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SPIELMAN WANTS VICTORY, NOT VINDICATION

Chris Spielman is not into reunions, unless they are family-related. Although the Detroit Lions, his former team, are coming to town Sunday, the Buffalo Bills linebacker insists the game will not have any special meaning.

"This game is special because every game is special to me," Spielman said. "As far as I'm concerned, the Detroit Lions are just another team on our schedule."

Spielman, who led the Lions in tackles a club-record eight straight seasons, might have felt differently had this game taken place last year.

He left Detroit as an unrestricted free agent following the 1995 season and signed a contract with the Bills.

"I thought there were some people there who could have stepped up and kind of gone to bat for me, but didn't do it," Spielman said. "Other than that, I was very happy with the opportunity I had there. I represented them well and I'm grateful to the Ford family for giving me an opportunity to play there."

Spielman's emotions are in check, at least for now. All of his energy is directed toward preparing for Sunday's game.

The Bills face a Lions team with a lot of offensive weapons, but none more dangerous than Barry Sanders. After a slow start, the All-Pro running back has three consecutive 100-yard games and ranks third in the NFC in rushing yardage (466) and second in total yards from scrimmage (634).

In last week's upset win over the Green Bay Packers, Sanders showed his toughness as he gained 139 yards while playing most of the game with a broken nose.

"I've seen him do that for eight years," Spielman said. "It's more impressive on film because you get to run it back over and over. I find myself having to quit cheering for him, too, when I'm watching the films. I sit there and say, 'Go Barry -- what are you thinking -- fall Barry.' "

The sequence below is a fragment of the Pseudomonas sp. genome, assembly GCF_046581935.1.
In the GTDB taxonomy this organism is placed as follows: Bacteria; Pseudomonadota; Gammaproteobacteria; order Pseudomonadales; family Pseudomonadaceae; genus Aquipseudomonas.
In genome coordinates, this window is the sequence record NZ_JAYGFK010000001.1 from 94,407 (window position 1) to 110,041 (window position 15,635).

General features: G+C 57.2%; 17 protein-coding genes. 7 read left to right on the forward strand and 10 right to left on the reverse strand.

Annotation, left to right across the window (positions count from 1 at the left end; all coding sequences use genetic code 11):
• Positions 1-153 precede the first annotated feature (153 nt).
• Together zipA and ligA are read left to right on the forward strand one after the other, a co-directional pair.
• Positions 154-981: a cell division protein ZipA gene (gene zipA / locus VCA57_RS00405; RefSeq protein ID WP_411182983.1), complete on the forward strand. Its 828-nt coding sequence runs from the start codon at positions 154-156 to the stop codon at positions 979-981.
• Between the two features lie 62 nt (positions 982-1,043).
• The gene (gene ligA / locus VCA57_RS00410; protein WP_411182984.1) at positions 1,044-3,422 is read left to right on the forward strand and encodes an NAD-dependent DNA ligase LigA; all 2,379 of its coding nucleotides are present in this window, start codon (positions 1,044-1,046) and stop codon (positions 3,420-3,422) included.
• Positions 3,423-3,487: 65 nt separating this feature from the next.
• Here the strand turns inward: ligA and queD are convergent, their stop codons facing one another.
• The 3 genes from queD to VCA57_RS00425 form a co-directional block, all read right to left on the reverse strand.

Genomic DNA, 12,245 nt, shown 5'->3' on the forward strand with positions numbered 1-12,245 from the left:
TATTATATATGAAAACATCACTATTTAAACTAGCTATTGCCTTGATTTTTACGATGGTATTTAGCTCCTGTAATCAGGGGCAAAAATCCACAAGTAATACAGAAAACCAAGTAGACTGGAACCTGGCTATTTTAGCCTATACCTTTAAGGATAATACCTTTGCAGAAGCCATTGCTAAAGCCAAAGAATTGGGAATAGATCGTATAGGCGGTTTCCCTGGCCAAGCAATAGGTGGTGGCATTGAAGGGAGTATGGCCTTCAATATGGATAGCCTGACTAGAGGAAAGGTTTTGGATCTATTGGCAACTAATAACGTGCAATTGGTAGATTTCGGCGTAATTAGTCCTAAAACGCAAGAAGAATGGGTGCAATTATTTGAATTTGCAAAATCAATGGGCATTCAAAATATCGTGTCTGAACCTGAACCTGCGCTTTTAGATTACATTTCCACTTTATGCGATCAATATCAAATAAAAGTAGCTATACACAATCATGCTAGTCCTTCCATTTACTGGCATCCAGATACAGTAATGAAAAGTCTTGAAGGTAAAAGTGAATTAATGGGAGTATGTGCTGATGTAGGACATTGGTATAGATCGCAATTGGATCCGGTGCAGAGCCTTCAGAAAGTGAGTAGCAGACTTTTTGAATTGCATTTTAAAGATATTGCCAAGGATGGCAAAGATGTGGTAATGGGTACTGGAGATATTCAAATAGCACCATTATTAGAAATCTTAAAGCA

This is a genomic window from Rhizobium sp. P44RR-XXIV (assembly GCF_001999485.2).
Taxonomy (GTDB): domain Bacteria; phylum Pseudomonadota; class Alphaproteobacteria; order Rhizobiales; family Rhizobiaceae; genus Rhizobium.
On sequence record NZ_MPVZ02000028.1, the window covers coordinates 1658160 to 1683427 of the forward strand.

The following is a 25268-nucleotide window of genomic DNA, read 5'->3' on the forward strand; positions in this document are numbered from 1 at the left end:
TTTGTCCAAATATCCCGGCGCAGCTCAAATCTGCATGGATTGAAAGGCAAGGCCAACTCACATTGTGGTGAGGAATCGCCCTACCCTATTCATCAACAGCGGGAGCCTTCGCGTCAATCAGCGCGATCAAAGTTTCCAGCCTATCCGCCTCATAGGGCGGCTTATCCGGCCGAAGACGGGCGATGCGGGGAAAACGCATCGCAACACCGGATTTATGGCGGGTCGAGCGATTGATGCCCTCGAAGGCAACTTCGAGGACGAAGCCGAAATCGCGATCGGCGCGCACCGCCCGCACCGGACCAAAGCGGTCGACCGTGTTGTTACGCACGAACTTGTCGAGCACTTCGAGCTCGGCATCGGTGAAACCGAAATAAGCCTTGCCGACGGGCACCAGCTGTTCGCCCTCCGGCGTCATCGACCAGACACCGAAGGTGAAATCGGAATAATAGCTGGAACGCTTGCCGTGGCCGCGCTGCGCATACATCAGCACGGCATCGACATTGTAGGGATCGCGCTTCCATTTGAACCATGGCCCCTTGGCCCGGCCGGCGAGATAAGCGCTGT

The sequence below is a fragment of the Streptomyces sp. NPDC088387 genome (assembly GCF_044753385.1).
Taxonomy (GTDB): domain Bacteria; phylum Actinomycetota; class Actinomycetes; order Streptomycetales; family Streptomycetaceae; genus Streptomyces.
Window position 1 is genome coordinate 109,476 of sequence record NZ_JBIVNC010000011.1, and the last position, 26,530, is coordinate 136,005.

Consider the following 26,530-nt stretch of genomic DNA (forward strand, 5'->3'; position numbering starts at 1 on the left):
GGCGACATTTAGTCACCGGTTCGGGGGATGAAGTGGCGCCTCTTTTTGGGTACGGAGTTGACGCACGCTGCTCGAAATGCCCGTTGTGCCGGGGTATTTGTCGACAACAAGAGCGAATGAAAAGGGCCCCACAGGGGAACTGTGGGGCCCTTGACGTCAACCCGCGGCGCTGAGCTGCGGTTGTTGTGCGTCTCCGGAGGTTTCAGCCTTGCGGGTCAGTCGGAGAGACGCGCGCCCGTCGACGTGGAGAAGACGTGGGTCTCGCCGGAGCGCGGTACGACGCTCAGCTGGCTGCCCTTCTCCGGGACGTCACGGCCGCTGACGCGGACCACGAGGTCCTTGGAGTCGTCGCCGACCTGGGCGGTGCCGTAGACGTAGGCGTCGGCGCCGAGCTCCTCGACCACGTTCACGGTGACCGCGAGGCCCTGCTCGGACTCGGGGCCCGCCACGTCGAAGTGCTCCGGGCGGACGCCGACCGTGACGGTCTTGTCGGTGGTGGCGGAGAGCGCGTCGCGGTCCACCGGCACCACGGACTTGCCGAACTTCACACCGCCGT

Spielman is looking forward to playing against a back he considers the best in the NFL. He didn't get a chance to hit Sanders in practice, although he committed that unpardonable sin once in training camp four years ago.

"You always want to play against the best," Spielman said. "If you're one-on-one with him and you're out in space, you've got to take a shot. If you break down on him and you're in the open field, he's going to make you miss. If you've got him in space, that's when you've got to kind of surround him and wait for your reinforcements.

"I've never seen anything like him. One minute he's here, the next second he's there. He's going to get some runs here or there, but if we can contain him the way we think we can, we'll be in the ball game."

Whether he's talking about opponents or playing against them, the look in Spielman's eyes never changes. No one is more intense and his commitment to the game is legendary.

He arrived at the special teams meeting Wednesday morning 20 minutes before anyone else. He is the fourth-string fullback on the punt-coverage team.

"He was in yesterday (Tuesday), his day off, studying film," coach Marv Levy said. "But that is typical of Chris."

Even Bobby Ross, the Lions' first-year head coach, has heard stories, too.

"I just had a guy walk in my office just the other day and say, 'You know, Chris is the kind of guy who is going to be in that film room at 7 in the morning. It doesn't matter who (the opponent) is, he's going to be to be studying everything,' " Ross said. "This organization has great respect for Chris Spielman. He's a true professional who prepares."

If the Bills win Sunday, Spielman said he won't feel any vindication.

"I'm not worried about that stuff," he said. "I just want to compete and win. That's all I care about."

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